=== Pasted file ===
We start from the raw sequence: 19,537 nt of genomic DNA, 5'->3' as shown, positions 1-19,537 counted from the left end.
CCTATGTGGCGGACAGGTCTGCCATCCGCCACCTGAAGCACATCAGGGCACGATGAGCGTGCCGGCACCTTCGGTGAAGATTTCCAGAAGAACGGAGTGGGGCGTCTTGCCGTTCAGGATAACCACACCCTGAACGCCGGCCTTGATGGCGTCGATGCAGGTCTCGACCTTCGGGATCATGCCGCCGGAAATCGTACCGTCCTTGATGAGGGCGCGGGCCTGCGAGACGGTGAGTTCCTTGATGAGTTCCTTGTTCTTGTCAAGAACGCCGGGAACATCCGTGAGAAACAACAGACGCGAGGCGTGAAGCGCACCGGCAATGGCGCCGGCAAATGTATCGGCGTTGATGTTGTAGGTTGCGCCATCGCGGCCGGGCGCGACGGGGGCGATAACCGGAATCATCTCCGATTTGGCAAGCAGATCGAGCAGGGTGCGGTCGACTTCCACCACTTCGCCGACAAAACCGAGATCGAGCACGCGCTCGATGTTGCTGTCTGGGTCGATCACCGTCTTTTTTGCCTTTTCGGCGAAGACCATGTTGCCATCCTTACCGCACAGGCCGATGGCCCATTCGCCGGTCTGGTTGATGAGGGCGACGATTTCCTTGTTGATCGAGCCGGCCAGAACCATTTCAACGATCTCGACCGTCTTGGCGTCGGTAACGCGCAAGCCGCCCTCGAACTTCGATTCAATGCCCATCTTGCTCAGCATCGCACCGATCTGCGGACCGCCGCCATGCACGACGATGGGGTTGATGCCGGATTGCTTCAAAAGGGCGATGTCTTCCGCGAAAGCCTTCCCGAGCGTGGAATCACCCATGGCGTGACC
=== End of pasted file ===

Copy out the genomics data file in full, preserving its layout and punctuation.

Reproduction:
We start from the raw sequence: 19,537 nt of genomic DNA, 5'->3' as shown, positions 1-19,537 counted from the left end.
CCTATGTGGCGGACAGGTCTGCCATCCGCCACCTGAAGCACATCAGGGCACGATGAGCGTGCCGGCACCTTCGGTGAAGATTTCCAGAAGAACGGAGTGGGGCGTCTTGCCGTTCAGGATAACCACACCCTGAACGCCGGCCTTGATGGCGTCGATGCAGGTCTCGACCTTCGGGATCATGCCGCCGGAAATCGTACCGTCCTTGATGAGGGCGCGGGCCTGCGAGACGGTGAGTTCCTTGATGAGTTCCTTGTTCTTGTCAAGAACGCCGGGAACATCCGTGAGAAACAACAGACGCGAGGCGTGAAGCGCACCGGCAATGGCGCCGGCAAATGTATCGGCGTTGATGTTGTAGGTTGCGCCATCGCGGCCGGGCGCGACGGGGGCGATAACCGGAATCATCTCCGATTTGGCAAGCAGATCGAGCAGGGTGCGGTCGACTTCCACCACTTCGCCGACAAAACCGAGATCGAGCACGCGCTCGATGTTGCTGTCTGGGTCGATCACCGTCTTTTTTGCCTTTTCGGCGAAGACCATGTTGCCATCCTTACCGCACAGGCCGATGGCCCATTCGCCGGTCTGGTTGATGAGGGCGACGATTTCCTTGTTGATCGAGCCGGCCAGAACCATTTCAACGATCTCGACCGTCTTGGCGTCGGTAACGCGCAAGCCGCCCTCGAACTTCGATTCAATGCCCATCTTGCTCAGCATCGCACCGATCTGCGGACCGCCGCCATGCACGACGATGGGGTTGATGCCGGATTGCTTCAAAAGGGCGATGTCTTCCGCGAAAGCCTTCCCGAGCGTGGAATCACCCATGGCGTGACC